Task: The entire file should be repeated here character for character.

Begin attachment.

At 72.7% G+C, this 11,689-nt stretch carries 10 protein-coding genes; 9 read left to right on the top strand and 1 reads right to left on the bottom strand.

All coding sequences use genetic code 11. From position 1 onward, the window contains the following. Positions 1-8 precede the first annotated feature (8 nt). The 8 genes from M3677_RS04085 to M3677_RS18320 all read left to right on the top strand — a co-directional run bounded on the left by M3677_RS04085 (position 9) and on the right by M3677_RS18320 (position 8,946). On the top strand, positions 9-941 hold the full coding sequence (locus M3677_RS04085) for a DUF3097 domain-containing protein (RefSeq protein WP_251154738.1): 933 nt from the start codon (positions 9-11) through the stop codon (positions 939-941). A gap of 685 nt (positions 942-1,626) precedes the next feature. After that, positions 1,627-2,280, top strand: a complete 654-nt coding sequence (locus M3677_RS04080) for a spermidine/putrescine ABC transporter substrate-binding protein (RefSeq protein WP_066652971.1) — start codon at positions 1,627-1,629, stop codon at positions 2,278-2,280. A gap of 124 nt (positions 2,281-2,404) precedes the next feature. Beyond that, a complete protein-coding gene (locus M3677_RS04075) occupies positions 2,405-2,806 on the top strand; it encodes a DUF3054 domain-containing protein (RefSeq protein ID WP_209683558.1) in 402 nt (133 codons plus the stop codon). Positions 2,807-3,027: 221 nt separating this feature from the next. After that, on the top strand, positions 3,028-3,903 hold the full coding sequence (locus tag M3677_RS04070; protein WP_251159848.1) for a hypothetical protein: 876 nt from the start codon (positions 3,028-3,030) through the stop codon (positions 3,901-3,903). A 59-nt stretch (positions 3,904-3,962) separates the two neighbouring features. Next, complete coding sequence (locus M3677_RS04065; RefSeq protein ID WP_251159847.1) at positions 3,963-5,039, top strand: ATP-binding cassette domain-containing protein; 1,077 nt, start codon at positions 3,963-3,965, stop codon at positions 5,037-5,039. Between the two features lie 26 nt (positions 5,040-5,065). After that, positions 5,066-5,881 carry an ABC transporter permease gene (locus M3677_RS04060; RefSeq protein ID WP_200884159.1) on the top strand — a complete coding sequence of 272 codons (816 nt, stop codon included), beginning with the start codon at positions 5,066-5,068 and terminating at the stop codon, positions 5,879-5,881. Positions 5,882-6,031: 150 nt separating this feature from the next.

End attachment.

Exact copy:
At 72.7% G+C, this 11,689-nt stretch carries 10 protein-coding genes; 9 read left to right on the top strand and 1 reads right to left on the bottom strand.

All coding sequences use genetic code 11. From position 1 onward, the window contains the following. Positions 1-8 precede the first annotated feature (8 nt). The 8 genes from M3677_RS04085 to M3677_RS18320 all read left to right on the top strand — a co-directional run bounded on the left by M3677_RS04085 (position 9) and on the right by M3677_RS18320 (position 8,946). On the top strand, positions 9-941 hold the full coding sequence (locus M3677_RS04085) for a DUF3097 domain-containing protein (RefSeq protein WP_251154738.1): 933 nt from the start codon (positions 9-11) through the stop codon (positions 939-941). A gap of 685 nt (positions 942-1,626) precedes the next feature. After that, positions 1,627-2,280, top strand: a complete 654-nt coding sequence (locus M3677_RS04080) for a spermidine/putrescine ABC transporter substrate-binding protein (RefSeq protein WP_066652971.1) — start codon at positions 1,627-1,629, stop codon at positions 2,278-2,280. A gap of 124 nt (positions 2,281-2,404) precedes the next feature. Beyond that, a complete protein-coding gene (locus M3677_RS04075) occupies positions 2,405-2,806 on the top strand; it encodes a DUF3054 domain-containing protein (RefSeq protein ID WP_209683558.1) in 402 nt (133 codons plus the stop codon). Positions 2,807-3,027: 221 nt separating this feature from the next. After that, on the top strand, positions 3,028-3,903 hold the full coding sequence (locus tag M3677_RS04070; protein WP_251159848.1) for a hypothetical protein: 876 nt from the start codon (positions 3,028-3,030) through the stop codon (positions 3,901-3,903). A 59-nt stretch (positions 3,904-3,962) separates the two neighbouring features. Next, complete coding sequence (locus M3677_RS04065; RefSeq protein ID WP_251159847.1) at positions 3,963-5,039, top strand: ATP-binding cassette domain-containing protein; 1,077 nt, start codon at positions 3,963-3,965, stop codon at positions 5,037-5,039. Between the two features lie 26 nt (positions 5,040-5,065). After that, positions 5,066-5,881 carry an ABC transporter permease gene (locus M3677_RS04060; RefSeq protein ID WP_200884159.1) on the top strand — a complete coding sequence of 272 codons (816 nt, stop codon included), beginning with the start codon at positions 5,066-5,068 and terminating at the stop codon, positions 5,879-5,881. Positions 5,882-6,031: 150 nt separating this feature from the next.